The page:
I am delighted to welcome Ewa Jozefkowicz to the blog today to talk about children’s mental health. With figures showing that in an average class of 30 young people, three will have a mental health problem, and 10% of children aged 5-16 have been diagnosed with a mental health problem, it’s an issue that needs to be addressed, so that we can offer support when our children need it most.
Whenever anybody asks what or who inspired me to write a children’s book – I always tell them about my dad. I’ve never met anyone who was quite so passionate about reading. Books were literally his life – he worked as a bookseller and he read in every moment of free time that he had. One of my favourite memories from early childhood was struggling into my parents’ bedroom late at night (I was supposed to be asleep), with a stack of books under my arm, and demanding that my dad read them to me. He almost always obliged.
It was a big blow when he died. I was a teenager at the time and I had no idea how to deal with the grief. For ages, I would be fine and then suddenly the darkness would creep up on me unexpectedly when I was going about my day at school, eating lunch with friends, or doing my maths homework. I was very lucky to have great teachers who wanted to help, and an incredible group of friends who made me feel like I was always cared for.
It wasn’t until many years later, being a school governor, and working for a school leader support service, that I realised quite how lucky I was. Many children who are struggling don’t have the same network of support, and sometimes, even those who do, feel as if they can’t access it. Some may worry about showing weakness; others simply may not believe that anyone will care enough to do something to help them.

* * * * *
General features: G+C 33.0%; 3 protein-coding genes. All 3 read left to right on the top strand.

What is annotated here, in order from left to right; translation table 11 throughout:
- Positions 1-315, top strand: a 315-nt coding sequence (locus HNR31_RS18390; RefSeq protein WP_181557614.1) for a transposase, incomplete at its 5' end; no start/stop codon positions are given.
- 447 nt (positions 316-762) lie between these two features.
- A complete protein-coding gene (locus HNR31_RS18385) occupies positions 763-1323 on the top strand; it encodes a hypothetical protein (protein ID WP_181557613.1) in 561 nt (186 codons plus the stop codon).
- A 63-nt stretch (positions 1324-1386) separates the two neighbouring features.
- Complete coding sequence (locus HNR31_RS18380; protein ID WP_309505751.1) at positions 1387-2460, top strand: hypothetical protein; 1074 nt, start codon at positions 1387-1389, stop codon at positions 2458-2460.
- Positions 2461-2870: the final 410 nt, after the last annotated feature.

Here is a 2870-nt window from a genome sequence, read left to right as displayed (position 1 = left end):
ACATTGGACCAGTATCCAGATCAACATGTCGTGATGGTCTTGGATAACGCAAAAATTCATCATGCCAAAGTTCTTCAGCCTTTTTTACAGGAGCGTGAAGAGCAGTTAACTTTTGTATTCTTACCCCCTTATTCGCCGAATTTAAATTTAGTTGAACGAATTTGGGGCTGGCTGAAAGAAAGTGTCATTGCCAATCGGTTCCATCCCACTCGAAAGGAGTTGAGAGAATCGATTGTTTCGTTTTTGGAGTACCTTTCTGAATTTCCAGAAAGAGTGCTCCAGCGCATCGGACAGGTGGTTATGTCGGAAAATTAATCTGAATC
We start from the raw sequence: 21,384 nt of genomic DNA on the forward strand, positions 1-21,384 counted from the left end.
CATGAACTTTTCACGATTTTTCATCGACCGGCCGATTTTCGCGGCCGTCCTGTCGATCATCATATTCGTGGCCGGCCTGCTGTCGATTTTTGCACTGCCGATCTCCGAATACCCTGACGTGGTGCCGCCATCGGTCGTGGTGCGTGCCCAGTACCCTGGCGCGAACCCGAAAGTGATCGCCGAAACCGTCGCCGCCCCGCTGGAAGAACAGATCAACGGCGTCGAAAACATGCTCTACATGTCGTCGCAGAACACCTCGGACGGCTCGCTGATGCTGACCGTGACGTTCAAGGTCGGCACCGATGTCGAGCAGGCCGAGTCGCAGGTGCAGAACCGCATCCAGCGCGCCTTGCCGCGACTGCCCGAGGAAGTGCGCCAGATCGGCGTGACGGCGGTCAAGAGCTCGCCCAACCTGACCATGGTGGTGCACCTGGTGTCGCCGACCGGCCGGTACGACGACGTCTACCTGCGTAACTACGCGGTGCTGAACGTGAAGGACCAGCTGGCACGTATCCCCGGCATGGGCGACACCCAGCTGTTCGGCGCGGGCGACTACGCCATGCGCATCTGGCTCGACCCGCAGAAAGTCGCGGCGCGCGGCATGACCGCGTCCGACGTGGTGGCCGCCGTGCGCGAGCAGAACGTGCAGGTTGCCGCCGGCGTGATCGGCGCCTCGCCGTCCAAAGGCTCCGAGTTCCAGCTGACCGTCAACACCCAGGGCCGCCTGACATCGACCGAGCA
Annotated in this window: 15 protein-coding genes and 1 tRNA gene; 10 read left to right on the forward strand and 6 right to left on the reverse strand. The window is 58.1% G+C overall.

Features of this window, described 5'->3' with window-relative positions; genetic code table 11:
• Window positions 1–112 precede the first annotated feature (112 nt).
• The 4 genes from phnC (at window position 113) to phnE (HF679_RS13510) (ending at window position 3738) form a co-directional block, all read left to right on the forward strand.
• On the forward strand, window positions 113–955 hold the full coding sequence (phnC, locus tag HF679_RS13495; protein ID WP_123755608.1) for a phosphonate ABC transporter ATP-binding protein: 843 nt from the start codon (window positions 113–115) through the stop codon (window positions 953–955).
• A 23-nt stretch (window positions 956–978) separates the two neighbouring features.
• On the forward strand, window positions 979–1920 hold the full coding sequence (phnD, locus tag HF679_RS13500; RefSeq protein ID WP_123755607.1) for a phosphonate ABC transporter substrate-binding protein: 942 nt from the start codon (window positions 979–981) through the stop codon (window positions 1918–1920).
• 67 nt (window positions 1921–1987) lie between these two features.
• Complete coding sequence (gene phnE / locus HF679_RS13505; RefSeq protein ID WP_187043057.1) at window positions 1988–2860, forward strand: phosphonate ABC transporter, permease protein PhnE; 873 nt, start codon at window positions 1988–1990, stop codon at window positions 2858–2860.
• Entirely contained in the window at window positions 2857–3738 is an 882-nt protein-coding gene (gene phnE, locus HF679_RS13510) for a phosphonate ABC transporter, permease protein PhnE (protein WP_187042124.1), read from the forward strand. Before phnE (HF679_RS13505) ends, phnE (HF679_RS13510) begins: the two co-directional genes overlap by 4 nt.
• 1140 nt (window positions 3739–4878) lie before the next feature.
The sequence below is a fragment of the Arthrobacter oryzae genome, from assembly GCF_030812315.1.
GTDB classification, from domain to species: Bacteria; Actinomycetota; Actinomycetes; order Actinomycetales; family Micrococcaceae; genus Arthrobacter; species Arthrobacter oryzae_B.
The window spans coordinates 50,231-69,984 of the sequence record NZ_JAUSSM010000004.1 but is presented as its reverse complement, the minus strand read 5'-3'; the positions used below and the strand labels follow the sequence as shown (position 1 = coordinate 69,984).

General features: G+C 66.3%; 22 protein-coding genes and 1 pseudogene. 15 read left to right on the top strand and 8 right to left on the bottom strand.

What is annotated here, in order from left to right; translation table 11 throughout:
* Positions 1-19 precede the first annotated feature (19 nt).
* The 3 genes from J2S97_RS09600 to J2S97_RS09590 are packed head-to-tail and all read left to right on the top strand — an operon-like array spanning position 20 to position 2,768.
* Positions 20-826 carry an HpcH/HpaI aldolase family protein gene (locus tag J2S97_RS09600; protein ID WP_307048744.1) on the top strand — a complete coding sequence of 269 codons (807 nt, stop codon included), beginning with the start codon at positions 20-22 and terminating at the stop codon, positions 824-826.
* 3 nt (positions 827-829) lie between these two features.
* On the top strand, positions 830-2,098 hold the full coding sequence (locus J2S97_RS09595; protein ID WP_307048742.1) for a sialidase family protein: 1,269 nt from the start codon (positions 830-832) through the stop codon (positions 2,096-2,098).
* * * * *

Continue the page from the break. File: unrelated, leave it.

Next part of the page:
I’m so glad that children and young people’s mental health is a subject which is increasingly cropping up in the media, because the more we’re all aware of how big an issue it is, the more we can do to remove the stigma around asking for help, and the more resources can be set aside to support those children who are struggling the most.
Izzy initially refuses to tell her family members, her best friend Lou, and her teachers about how she’s feeling, because she thinks that ‘nobody else will understand about the colour thief’. It’s only when her neighbour Toby tells her about his own struggles, that she feels that she can share with him the awful nightmares that she’s been experiencing, and together, they’re able to figure out how to fight them.
The Mystery of the Colour Thief is a story of a broken friendships, of illness and of sadness, but there is also much light in it. Izzy loses an old friend who no longer understands her, but she also gains a new one in Toby, and she discovers a nest of swans with a tiny cygnet, Spike, who is even more lost than she is. Both help her on her quest, so she is no longer alone.
I hope that it will resonate with young readers who have experienced similar emotions, and will encourage them to share their feelings with somebody who can help them to bring the colours back into their world.